Triangle plays with the slasher elements. Did the politics and war of the 2000s factor into the writing and direction of that?

Exactly. It was in that period. I started writing in about 2006, and it was post-9/11 and there were these ideas of people standing together while you gradually start to realize political decisions are being made and you no longer feel like your government is doing the right thing. Are we becoming a monster in order to defeat a monster? That’s what I was responding to inside with Triangle. Am I the bad guy? It’s not something I consciously did for those reasons. I came up with the twist, the first loop in 2004 or 2005, and I spent about two years just trying to think of a way to even remotely make that work, over and over again. It was torturous. It took ages to get the plot right, let alone the script. It’s the hardest thing I’ve ever written by a country mile [laughs].

It’s a brilliant film. I think it fits in quite well with Black Death and The Banishing. There’s a really interesting thematic trilogy that you’ve built here. I’m looking forward to what you have coming up next.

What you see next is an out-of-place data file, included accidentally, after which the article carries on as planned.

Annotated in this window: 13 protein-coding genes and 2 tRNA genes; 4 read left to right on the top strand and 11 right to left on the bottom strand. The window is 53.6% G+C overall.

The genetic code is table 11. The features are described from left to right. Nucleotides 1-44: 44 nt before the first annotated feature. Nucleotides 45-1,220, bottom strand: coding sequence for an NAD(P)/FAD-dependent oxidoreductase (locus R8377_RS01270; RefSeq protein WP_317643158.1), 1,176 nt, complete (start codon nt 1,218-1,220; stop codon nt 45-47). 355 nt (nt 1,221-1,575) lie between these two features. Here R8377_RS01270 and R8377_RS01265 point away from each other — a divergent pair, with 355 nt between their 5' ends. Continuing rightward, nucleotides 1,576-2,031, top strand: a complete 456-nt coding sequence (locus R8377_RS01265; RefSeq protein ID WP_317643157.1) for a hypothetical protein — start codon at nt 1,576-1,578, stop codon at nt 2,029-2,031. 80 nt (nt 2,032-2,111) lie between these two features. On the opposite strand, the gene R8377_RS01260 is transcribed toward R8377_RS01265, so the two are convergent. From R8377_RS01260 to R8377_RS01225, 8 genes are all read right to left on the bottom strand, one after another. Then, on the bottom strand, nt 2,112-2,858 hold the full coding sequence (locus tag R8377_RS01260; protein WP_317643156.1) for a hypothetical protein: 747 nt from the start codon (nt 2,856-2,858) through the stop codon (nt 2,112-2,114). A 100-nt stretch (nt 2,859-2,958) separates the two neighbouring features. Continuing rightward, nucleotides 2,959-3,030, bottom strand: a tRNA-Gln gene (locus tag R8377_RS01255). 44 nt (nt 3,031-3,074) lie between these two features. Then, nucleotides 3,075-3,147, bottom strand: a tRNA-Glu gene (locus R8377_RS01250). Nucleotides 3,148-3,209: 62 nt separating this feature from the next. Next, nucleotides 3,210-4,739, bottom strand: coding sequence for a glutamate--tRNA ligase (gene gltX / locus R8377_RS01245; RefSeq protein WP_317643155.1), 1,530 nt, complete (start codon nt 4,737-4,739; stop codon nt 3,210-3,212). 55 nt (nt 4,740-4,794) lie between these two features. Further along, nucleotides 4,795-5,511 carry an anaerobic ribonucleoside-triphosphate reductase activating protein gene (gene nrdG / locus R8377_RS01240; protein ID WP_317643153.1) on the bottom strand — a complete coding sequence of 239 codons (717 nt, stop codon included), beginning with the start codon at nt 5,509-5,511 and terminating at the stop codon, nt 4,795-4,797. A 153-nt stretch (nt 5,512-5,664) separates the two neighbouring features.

Thank you! The next horror is called Consecration and I’m hoping it’s going to be all of those and better. That’s the plan. Onto the next one. I always love what Prince said to, 'What’s the favorite of your songs?' And he said, 'The next one.' God, I miss Prince.

Me too.

But yeah, this next one is set in a nunnery and it’s very much about the idea of the intoxicating elixir of religion and how you can get pulled into it. And that goes for all of us. Human beings need something. It’s in our DNA. Even if you say you’re an atheist, that’s your tribe. If you walk around telling everyone you’re an atheist, so others out there know, then you’re part of a tribe and a belief structure. But to claim you’re not a part of any of it, that you’re not interested in any of it, I think that’s a lie. People are drawn to believing in something.

This interview has been edited for length and clarity.

The Banishing is now streaming on Shudder.